This is all very much history! How adequate and relevant is the anthem in the Finnish society today? Is the characterisation of Finland still valid? The natural environment is still there, still financially and psychologically important. The history is there; since 1848 there have been more wars. But there are limits to new interpretations of the anthem. Runeberg wrote for instance: "Our land is poor; true, we reply,/ For him who covets gold". This sentiment is not true. In 1848 there was -- and there still is -- a need for a symbol by which one can declare where one belongs. Runeberg responded to this need by defining Finnishness. And astonishingly enough, as the anthem is a story about how it all began, I think it probably is the best possible symbol also for today.

For the sake of argument, would it not be a challenge to write an anthem for the next millennium, an anthem which would reflect images of Finland of today? One could organise competitions and vote for the song we like best. We can even vote for the song we think expresses Finnishness best. But the problem is that the symbol for Finnishness must be something else than a definition of Finnishness. Because it is a completely unmodern thought to imagine that there could be a consensus on what Finnishness is. Only by totalitarian methods can such a consensus be achieved.

For sure, talk of "branding" is more post-modern. We are aware that branding is something superficial, a PR method for achieving certain concrete, economic objectives.

Henrik Stenius


This editorial would not have been written without the debate on rebranding Britain, so I would like to comment on that debate. Will Hutton says that "rebranding is on to something" and that "the politicians are ahead of the intellectuals" in this matter (Observer, April 5,1998). I cannot judge who is ahead of whom. But I do think that rebranding in Blairite terms is a tricky hybrid and an intellectually challenging issue.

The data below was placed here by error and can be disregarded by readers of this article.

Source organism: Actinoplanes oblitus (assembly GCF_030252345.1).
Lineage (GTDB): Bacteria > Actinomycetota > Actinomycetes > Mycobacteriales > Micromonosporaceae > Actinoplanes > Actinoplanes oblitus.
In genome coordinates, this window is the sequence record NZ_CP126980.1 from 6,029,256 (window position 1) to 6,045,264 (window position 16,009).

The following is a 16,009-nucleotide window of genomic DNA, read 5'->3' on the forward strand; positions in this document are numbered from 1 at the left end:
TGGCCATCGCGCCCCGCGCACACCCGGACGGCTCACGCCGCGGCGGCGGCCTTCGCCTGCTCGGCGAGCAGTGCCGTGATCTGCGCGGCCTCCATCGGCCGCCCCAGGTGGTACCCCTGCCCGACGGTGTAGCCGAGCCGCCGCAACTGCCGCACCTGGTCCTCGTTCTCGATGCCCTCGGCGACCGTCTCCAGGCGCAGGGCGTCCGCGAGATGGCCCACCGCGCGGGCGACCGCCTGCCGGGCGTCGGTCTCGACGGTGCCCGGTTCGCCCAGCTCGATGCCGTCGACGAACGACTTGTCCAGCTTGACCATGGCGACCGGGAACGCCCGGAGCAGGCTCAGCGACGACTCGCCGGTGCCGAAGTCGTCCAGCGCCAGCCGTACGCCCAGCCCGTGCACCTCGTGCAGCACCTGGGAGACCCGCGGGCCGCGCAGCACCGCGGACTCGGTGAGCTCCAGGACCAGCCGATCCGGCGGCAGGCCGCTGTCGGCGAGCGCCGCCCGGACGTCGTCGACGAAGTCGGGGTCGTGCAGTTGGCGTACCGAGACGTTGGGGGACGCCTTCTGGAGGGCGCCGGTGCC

On the one hand it looks like a simple matter of marketing, a way of creating images of Britain for external use in order to sell British products on an international market. This makes sense especially when the images are attractive: new democratic structures at local and central level, entrenchment of human rights, an expanding industry at the soft, creative and networking end of the economic spectrum. Rebranding in this sense raises awareness and places an emphasis on marketing nice new policies.

On the other hand it looks like an anachronistic effort to decide from above the essence of Britishness -- even if it is obvious that the focus is on only some specific sections of society. The implication is that sections outside the focus ("stately homes, sleepy villages and grimy industrial towns", to use Hutton's summary) are not good images of Britishness. This kind of selection is certainly not ideologically neutral. But what is even more important, this grading of better/more British or worse/less British can hardly be called multiculturalism. It is reminiscent of a physiocratic-like analysis about good and bad sections of society.